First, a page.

The downward movement of the foot (eg.  if you walk on your toes your ankle is plantar-flexed)
Phalanges
The long bones in the fingers and toes
Phantom pain
The feeling of pain in an absent limb
Phantom sensation
Awareness of the amputated limb
Phocomelia
Flipper-like appendage attached to the trunk
Pistoning
When the residual limb moves excessively in and out of the socket when walking
Polydactyly
More than the normal number of fingers or thumbs
Pressure area
Tender or broken skin caused by prolonged or excessive pressure
Prosthesis
Artificial limb
Proximal femoral focal deficiency (PFFD)
Rare, non-hereditary birth defect affecting the hip joint and femur, resulting in a deformed hip joint and a shorter leg
Radius
Long forearm bone on the thumb side
Residual limb
The remaining part of the limb, sometimes referred to as a 'stump'
Rigid dressing
A hard protective cover or a cast applied soon after amputation to control swelling and protect the residual limb
Shoulder disarticulation
Amputation through the shoulder joint
Shrinker
A compression sock used to control swelling in the residual limb after amputation
Socket
The custom made part of the prosthesis which encases the residual limb
Step length
The distance from one foot contacting the ground until the other foot contacts the ground
Stride length
The distance from one foot contacting the ground until that same foot contacts the ground again
Stump volume
Size of the residual limb
Stump sock
A sock worn over residual limb to provide a cushion between the skin and socket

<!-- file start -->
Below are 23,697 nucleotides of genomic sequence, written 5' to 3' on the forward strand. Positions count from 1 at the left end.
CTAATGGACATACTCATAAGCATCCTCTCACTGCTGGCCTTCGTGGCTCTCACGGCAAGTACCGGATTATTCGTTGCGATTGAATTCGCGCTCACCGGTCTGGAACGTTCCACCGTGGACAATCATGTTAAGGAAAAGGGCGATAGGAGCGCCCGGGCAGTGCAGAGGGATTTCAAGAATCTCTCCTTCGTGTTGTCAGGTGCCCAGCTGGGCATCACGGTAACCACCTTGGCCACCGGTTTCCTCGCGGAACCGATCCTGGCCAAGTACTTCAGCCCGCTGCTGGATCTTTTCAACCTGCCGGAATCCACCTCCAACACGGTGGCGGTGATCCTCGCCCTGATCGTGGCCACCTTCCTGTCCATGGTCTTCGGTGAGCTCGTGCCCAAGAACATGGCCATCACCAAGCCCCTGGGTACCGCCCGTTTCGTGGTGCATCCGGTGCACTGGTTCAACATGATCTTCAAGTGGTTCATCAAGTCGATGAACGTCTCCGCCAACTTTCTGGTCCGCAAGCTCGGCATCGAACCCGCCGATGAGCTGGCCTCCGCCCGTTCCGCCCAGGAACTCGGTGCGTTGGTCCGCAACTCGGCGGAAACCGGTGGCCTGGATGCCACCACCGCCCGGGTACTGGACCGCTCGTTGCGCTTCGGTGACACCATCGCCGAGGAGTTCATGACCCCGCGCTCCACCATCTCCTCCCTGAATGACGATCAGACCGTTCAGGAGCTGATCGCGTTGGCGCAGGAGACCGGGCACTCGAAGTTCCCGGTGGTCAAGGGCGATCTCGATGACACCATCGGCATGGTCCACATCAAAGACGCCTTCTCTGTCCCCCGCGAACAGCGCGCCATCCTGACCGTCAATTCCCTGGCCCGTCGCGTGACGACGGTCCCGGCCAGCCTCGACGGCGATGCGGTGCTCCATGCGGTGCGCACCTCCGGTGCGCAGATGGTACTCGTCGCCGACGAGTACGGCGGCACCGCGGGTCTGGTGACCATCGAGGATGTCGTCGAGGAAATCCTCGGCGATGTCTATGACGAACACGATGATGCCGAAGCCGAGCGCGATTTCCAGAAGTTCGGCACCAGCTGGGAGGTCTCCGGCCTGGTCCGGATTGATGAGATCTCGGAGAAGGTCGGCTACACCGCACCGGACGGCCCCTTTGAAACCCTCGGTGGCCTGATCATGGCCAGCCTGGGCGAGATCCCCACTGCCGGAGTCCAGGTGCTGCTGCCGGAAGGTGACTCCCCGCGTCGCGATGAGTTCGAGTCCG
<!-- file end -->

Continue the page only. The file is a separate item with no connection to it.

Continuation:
Suspension
Refers to how the prosthesis is held on
Symes amputation
Amputation through the ankle joint
Symbrachydactyly
Under-developed hand with central finger deficiencies
Symphalangia
Stiff fingers or thumb from fusion of bones
Syndactyly
Webbed fingers or thumb
Synostosi
Bone fusion
Tarsal bones
The group of small bones in the foot (including the heel bone) that join the lower leg bone to the metatarsals
Terminal device
The attachment on the end of an upper limb prosthesis (eg.  hooks, hands, specialized tools)
Transfemoral amputation
Amputation above the knee through the femur
Transhumeral amputation
Amputation above the elbow through the humerus
Transmetacarpal amputation
Amputation through the metacarpal bones
Transmetatarsal amputation
Amputation through the metatarsal bones
Transtibial amputation
Amputation below knee through the tibia and fibula bones
Transradial amputation
Amputation below elbow through the bones of the radius and ulna (the bones between the elbow and wrist - the forearm)
Tibia Shin bone
The large bone at the lower front of the leg
Ulna
Long forearm bone on the little finger side
Unilateral
Affecting one side
Walking velocity
Speed of walking
Weight transference
Moving weight from one foot or side to the other
Wrist disarticulation
Amputation through the wrist joint
Vacterl
A non-random association of birth defects
Van Ness rotationplasty
Surgical removal of the foot followed by reattachment to the femur but rotated 180 degrees, so the ankle now functions as the knee joint